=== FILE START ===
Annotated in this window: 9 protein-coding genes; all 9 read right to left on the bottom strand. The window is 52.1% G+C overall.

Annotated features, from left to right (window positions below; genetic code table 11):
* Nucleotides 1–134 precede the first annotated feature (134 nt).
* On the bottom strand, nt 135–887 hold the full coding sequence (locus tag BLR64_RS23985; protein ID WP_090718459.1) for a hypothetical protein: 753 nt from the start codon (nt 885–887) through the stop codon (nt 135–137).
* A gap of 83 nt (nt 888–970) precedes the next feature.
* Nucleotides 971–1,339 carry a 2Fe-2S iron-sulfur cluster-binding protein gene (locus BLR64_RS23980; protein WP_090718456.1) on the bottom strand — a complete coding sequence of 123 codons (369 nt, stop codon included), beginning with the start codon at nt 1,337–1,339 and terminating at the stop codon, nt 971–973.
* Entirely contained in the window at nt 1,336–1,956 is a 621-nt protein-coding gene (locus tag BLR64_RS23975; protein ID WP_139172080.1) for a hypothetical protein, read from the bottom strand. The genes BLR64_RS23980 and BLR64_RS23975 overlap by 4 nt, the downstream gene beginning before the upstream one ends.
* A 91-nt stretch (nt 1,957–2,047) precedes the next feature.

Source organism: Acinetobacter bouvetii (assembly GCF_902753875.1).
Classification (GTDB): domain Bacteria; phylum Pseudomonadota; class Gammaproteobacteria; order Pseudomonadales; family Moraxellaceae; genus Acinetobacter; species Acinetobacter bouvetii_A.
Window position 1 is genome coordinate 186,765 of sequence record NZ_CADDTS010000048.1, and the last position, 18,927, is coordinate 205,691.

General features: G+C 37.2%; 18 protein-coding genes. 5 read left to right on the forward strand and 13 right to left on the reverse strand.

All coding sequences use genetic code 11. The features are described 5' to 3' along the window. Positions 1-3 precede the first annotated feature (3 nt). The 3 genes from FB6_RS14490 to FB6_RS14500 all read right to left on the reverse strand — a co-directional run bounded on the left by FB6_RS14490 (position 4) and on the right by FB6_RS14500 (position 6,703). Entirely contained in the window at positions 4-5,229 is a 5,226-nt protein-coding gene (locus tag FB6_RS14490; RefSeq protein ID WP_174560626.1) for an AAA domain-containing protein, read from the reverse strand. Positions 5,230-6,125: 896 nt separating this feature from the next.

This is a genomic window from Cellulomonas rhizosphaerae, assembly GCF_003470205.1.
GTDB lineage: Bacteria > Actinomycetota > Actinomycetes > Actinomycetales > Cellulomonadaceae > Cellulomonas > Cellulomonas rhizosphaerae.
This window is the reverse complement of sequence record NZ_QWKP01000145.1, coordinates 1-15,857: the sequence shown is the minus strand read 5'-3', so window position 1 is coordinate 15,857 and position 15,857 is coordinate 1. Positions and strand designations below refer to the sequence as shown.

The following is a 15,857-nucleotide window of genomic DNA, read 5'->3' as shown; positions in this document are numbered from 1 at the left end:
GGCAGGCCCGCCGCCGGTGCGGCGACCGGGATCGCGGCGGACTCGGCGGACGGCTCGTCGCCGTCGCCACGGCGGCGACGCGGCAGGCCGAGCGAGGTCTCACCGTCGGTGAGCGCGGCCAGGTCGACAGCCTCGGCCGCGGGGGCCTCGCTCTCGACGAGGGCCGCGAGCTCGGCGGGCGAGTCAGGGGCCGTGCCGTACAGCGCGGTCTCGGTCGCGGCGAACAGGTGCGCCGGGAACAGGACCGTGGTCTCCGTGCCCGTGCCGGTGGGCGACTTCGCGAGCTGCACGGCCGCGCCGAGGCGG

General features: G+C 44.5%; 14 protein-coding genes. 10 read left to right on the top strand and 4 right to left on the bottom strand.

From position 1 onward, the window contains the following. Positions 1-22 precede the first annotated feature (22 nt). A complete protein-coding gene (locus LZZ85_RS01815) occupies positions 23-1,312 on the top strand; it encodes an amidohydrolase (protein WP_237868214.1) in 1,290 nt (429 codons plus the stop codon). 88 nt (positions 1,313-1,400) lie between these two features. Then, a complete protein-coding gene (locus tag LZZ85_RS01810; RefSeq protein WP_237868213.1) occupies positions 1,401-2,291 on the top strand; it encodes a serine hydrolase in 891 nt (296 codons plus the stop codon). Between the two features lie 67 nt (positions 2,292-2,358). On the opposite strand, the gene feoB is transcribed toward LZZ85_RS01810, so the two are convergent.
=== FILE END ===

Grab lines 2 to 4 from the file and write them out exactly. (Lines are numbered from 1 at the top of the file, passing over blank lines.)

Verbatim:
Annotated features, from left to right (window positions below; genetic code table 11):
* Nucleotides 1–134 precede the first annotated feature (134 nt).
* On the bottom strand, nt 135–887 hold the full coding sequence (locus tag BLR64_RS23985; protein ID WP_090718459.1) for a hypothetical protein: 753 nt from the start codon (nt 885–887) through the stop codon (nt 135–137).